The Poem That Took The Place Of A Mountain: Reflections On The Language of Place
February 10, 2015 | by Faber Social
On April 13 we once again join with our friends at Caught By The River to present The Poem That Took The Place Of A Mountain: Reflections On The Language of Place.
Richard King, author of the acclaimed How Soon is Now (2012) which was named Sunday Times Music Book of the Year, joins us to read from his new book Original Rockers (April 2nd). Philip Hoare has said of it: ‘A telling evocation of a lost past, so recent as to still be echoing in my ears, Richard King’s highly personal memoir in music stirs up scenes of provincial revolution, drawing together telling, disparate strands of influence – from the English idyll of Virginia Astley to Bristol shabeens, from the Colony Rooms to the stirrings of the Young Britist Artists. Was this our last utopian intent?’
We welcome back Nina Lyon to read from her first book, a meditation on the Green Man, which is due to be published by Faber in March 2016. Her essay Mushroom Season, was published by Random House in 2014 after being chosen as runner-up in the Financial Times/Bodley Head Essay Prize.
Robert Macfarlane’s new book Landmarks (March 6th) is a celebration and defence of the language of landscape – a book about the power of single words and strong style to shape our sense of place. It is both a field guide to the literature of nature, and a vast glossary collecting thousands of the remarkable terms used in dozens of languages and dialects across Britain and Ireland (from Gaelic to Shetlandic, Suffolk to the Jersey dialect of Norman) for particular aspects of terrain, weather and light.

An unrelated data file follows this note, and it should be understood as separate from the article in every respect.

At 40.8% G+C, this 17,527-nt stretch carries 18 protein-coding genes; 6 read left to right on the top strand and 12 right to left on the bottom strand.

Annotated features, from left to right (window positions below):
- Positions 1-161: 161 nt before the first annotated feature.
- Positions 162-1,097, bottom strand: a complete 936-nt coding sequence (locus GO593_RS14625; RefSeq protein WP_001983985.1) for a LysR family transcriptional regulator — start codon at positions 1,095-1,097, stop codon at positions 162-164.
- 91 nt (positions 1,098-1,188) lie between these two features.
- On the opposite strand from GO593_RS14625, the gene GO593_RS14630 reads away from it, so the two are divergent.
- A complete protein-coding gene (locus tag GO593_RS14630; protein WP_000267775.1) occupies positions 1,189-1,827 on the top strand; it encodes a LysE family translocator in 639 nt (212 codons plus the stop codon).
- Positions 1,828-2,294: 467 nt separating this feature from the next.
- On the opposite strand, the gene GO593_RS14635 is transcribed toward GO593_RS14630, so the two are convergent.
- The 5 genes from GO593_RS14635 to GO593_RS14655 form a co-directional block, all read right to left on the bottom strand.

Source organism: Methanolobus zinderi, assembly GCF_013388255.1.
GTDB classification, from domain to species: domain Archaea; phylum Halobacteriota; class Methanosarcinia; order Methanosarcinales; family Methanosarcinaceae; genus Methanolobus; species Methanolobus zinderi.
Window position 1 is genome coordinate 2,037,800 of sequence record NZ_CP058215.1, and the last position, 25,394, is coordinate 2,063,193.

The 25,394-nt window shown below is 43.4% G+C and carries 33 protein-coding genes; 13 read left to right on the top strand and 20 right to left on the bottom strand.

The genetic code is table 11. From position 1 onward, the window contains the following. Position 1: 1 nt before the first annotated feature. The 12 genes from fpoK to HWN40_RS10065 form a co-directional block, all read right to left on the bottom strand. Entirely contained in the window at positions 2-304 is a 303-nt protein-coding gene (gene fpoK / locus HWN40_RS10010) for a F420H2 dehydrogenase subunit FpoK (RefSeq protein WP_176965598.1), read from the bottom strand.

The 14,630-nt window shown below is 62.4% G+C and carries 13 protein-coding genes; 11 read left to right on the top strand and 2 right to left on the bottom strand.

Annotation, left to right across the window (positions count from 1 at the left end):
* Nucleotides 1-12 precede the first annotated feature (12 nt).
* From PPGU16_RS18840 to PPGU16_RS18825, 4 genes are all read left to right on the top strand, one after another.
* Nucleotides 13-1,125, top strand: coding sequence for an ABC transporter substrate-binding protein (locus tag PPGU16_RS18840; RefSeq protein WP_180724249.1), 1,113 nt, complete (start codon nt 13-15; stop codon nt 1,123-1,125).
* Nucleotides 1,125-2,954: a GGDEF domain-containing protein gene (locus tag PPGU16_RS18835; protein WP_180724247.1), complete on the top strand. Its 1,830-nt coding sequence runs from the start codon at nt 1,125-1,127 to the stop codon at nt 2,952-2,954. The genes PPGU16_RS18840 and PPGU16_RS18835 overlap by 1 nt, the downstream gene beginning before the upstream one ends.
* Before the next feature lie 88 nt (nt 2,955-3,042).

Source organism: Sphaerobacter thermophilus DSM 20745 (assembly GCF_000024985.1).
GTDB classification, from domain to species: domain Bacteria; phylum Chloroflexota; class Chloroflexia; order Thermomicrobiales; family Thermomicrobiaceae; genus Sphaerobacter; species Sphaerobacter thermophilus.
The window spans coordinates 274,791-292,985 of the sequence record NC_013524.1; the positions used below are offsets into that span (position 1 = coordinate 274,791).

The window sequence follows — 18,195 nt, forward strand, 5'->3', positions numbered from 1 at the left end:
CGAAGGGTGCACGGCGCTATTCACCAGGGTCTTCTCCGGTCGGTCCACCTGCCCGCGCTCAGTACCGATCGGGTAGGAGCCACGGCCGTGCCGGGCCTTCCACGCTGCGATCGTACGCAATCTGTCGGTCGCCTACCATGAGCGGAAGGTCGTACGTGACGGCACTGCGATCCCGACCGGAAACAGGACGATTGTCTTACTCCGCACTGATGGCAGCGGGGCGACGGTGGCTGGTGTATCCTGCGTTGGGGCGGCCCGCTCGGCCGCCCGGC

Dominick Tyler is a photographer and writer, whose new book is Uncommon Ground: A Word Lover’s Guide To The British Landscape (Guardian-Faber, April). Matching one hundred place-words (from abri to zawn) with one hundred beautiful images, it tells the story of his journeys round the country, from the Fens to the Highlands, in search of a rich language for place.
To close out the evening we’re excited to have live music from Grasscut. Everyone Was A Bird (Lo Recordings, April) is the third album by the acclaimed electronica duo. They have played and performed across the UK and Europe, including on the CBTR stage at Port Eliot. Landscape, the memories it keeps and loses, settlement and spectrality, and technology and its discontents are among this new album’s preoccupations, as its tracks travel from the north coast of Jersey to the Rhinog mountains of Wales, by way of the Sussex Downs.
Monday 13 April 2015
The Social, 5 Little Portland Street, London, W1W 7JD
Doors 7pm, Tickets £10 in advance